The Alfa Romeo GTA is a sports car produced by the Italian automobile manufacturer between 1965 and 1975. GTA stands for Gran Turismo Alleggerita, simplified, as a name for consistent lightweight construction. The vehicle was sold in the Giulia Sprint GTA and GTA 1300 Junior versions. Alfa Romeo produced around 1,000 copies for sporting use. The racing version of the GTA Junior from Autodelta weighed about 200 kilograms less than the standard models due to the aluminium alloys used and the Spartan interior design. The automobile manufacturer used Peraluman for both versions of the visible body panels. The GTA did not compete as Alfa Romeo but under the Autodelta label. The tuning company was also in the vehicle documents instead of the manufacturer.
The original model of the GTA Junior originated from Bertone. The ingenious designer designed the line for the Giulia Sprint in 1960. The Giulia GT was presented by Alfa Romeo in 1963 at the Arese factory site. In 1965 the Giulia Sprint GTA followed as homologation model. The first version of the GTA Junior was launched in 1968. The little brother of the Sprint GTA was equipped with a 1.3-litre engine with 96 hp. Autodelta drilled out the engine for racing to 180 hp. By 1975, Alfa Romeo from GTA Junior produced a small series of 493 vehicles, 300 of which were racing versions.
Both the Giulia GTA 1300 Junior and the racing version Giulia GTA 1300 were equipped with a four-cylinder in-line engine with two overhead camshafts. The road version produced 96 hp at 6000 rpm, while for the racing version Autodelta got 180 hp at 9300 rpm from the 1.3-litre engine. Instead of two valves per cylinder, the racing engine was fitted with four valves per cylinder. The compression was changed from 9.7:1 to 11.0:1 by the tuner, which was equipped with a modern 5-speed transmission, front and rear disc brakes, independent wheel suspension with stabilisers and coil springs on the front wishbones, and a rigid axle guided by trailing arms with coil springs at the rear. Typical for Alfa Romeo was the use of a reaction triangle to guide the rear axle and absorb the braking and acceleration forces. The 920 kilogram road version of the GTA Junior reached a top speed of 175 km/h. With its 760 kilograms, the small racing car reached 210 km/h.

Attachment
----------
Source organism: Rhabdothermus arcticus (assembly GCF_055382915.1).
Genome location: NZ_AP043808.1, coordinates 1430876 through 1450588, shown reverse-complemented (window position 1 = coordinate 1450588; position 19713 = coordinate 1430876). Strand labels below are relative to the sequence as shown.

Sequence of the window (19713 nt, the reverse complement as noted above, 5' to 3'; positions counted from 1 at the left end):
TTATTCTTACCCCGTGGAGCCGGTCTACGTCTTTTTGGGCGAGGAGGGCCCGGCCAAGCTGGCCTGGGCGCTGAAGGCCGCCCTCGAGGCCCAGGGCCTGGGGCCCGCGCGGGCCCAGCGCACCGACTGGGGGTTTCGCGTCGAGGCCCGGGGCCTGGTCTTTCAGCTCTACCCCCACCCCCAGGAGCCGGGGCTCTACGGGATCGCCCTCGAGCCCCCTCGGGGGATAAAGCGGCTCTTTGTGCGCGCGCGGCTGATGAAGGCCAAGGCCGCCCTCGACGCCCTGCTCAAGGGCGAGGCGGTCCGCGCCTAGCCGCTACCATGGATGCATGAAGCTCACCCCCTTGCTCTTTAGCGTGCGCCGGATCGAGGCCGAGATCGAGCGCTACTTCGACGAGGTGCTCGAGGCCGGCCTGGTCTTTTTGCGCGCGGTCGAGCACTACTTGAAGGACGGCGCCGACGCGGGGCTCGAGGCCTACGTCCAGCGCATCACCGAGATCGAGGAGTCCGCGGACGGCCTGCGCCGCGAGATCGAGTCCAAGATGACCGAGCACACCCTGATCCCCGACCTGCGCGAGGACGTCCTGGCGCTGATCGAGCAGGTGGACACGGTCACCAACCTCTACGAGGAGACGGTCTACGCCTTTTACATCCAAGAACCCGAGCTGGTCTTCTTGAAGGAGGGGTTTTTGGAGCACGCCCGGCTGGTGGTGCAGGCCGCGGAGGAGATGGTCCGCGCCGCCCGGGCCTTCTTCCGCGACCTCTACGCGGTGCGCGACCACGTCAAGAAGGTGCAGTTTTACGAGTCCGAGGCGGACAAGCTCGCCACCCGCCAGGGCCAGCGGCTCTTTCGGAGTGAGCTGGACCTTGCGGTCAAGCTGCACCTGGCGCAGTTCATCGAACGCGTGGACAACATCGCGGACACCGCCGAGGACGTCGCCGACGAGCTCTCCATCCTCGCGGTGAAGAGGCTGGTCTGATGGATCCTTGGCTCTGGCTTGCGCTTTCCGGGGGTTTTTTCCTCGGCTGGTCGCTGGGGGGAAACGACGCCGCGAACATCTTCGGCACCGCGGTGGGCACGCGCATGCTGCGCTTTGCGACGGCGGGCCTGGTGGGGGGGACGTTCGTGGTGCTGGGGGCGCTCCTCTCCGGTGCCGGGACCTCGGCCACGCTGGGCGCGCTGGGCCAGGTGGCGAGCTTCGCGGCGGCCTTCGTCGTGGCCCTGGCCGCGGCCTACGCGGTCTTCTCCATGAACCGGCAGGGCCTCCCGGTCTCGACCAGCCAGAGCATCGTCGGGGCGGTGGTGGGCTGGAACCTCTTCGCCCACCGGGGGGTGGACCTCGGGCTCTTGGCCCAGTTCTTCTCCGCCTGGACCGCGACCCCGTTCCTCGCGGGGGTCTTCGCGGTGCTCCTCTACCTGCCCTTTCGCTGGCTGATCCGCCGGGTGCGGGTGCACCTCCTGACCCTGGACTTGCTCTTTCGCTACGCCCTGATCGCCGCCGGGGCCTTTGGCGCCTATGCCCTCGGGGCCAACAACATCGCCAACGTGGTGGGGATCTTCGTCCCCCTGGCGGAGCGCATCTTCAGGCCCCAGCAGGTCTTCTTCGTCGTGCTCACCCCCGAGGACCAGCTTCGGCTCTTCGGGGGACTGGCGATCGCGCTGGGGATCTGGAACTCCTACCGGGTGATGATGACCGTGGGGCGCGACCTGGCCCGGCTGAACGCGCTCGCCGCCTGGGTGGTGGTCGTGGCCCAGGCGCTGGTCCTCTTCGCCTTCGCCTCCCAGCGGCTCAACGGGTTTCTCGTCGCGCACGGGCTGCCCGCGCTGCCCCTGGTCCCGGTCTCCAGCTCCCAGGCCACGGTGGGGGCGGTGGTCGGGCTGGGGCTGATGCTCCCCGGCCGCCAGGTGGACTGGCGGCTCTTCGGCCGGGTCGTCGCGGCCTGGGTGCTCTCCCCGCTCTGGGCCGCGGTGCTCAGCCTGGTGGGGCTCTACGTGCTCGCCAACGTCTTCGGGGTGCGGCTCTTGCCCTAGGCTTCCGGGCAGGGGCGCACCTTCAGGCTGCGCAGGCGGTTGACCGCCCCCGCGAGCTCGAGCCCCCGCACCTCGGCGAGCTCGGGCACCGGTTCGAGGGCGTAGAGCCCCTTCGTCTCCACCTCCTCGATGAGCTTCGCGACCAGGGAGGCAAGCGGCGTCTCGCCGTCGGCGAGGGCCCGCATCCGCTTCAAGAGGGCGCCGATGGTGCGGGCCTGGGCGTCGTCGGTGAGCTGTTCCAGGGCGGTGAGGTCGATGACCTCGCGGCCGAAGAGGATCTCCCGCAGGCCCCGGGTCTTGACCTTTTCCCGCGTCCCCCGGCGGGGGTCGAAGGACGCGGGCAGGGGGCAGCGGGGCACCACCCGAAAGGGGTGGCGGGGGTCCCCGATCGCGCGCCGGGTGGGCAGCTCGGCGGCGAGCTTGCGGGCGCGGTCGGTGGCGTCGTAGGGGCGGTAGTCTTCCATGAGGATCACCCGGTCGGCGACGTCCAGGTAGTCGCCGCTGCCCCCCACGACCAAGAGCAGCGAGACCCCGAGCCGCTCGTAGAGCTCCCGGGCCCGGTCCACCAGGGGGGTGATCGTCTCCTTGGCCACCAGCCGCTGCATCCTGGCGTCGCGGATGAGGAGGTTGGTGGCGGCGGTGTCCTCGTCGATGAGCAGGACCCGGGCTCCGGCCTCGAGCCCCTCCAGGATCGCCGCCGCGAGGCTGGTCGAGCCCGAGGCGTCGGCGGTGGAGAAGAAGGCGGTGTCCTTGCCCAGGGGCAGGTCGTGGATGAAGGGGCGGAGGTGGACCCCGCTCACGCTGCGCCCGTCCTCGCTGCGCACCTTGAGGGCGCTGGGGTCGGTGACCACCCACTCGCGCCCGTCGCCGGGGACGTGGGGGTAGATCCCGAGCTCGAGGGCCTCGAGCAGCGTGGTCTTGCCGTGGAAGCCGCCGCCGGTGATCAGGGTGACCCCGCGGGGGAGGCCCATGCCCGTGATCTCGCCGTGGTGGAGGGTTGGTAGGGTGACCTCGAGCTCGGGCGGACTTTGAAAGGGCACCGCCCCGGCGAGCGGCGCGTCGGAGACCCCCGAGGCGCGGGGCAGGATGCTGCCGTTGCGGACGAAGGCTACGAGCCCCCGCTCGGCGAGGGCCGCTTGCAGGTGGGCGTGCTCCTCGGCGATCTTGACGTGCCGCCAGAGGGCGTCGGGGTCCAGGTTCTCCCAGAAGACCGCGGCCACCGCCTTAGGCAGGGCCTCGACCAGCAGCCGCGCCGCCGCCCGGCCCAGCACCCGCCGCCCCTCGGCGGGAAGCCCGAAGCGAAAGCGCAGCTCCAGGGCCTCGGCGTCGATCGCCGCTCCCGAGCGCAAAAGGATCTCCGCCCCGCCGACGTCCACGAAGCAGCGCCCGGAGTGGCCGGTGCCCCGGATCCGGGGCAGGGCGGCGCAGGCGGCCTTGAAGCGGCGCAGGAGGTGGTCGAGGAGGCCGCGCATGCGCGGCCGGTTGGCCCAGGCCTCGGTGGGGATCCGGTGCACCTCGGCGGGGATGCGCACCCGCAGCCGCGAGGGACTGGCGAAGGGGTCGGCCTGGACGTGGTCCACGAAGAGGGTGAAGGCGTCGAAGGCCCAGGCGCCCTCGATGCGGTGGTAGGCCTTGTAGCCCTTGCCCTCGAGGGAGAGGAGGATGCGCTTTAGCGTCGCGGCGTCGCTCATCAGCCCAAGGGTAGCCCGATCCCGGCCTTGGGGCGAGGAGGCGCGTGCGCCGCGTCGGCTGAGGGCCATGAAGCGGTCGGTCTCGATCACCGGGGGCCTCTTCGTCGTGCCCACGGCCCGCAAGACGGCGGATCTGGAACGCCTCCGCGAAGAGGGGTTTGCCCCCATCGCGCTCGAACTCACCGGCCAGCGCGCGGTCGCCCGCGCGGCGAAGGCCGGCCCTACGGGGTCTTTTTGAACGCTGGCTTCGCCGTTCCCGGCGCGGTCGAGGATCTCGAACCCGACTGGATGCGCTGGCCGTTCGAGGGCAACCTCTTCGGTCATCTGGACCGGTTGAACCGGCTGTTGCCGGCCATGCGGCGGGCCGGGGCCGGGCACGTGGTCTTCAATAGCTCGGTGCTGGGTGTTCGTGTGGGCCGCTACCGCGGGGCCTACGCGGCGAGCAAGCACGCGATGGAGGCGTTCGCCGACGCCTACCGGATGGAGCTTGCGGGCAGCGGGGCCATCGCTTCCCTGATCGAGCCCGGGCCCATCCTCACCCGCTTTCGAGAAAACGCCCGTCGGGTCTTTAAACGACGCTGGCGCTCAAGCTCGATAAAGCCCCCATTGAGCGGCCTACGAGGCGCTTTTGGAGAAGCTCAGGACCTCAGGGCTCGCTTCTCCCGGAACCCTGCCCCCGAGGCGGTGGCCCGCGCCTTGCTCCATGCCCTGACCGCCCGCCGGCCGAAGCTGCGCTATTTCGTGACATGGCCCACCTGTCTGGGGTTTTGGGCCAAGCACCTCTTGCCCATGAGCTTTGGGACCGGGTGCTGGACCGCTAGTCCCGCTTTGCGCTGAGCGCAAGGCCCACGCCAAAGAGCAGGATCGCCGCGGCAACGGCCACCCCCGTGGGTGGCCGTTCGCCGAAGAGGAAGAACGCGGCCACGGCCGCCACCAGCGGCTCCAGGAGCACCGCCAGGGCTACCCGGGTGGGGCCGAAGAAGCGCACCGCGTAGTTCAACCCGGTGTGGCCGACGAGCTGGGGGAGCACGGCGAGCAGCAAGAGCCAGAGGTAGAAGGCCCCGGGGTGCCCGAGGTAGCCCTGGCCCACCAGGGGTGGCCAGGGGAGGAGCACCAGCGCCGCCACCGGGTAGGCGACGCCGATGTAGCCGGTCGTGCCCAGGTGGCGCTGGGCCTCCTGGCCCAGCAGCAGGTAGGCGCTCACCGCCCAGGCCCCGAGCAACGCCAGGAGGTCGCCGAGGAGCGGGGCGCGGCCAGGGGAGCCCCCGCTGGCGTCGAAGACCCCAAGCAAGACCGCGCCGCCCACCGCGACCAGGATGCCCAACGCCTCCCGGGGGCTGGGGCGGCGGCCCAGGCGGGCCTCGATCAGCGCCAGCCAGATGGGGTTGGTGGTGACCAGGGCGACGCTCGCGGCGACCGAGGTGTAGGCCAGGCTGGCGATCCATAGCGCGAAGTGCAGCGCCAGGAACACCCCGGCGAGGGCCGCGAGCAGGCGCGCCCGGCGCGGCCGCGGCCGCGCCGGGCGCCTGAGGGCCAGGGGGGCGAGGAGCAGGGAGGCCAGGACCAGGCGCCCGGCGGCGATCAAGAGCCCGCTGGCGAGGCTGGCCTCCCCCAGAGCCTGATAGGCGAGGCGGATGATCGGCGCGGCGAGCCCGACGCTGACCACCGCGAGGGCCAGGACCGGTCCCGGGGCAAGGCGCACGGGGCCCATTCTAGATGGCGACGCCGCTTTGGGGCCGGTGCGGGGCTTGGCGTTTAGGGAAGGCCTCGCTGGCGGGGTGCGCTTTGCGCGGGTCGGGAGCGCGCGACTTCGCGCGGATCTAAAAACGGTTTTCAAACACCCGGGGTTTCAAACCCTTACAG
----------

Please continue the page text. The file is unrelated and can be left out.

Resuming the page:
The GTA Junior
The GTA Junior proved its worth in both racing and road racing. However, the small poison dwarf with its rigid rear axle was not easy to drive. In the curves, the car tended to break out. Those who bought the sports model for road traffic had to do without some of the interior fittings of the older siblings. In addition, the pedals were in close contact with each other and the transmission included a locking synchronisation according to Porsche’s patent. Autobild wrote in an article from January 8,2011 that the gearbox leads to a lesson in applied mechanical engineering. There would be no other transmission in which the functions of synchronizer rings, gears, locking bands and shift sleeves could be detected so clearly with the nerves in the wrist. In motorsport, the small machine taught the competition to be afraid. Like the entire GTA series, the GTA Junior proved in its class that Alfa Romeo produces outstanding racing cars. Until 1979, the Italian car manufacturer’s GTA series dominated the racing scene. In 1968, Damseaux-Berger won the 24-hour race at Spa-Francorchamps with a GTA Junior. The factory team won the European Touring Car Championships in 1972 with a GTA Junior.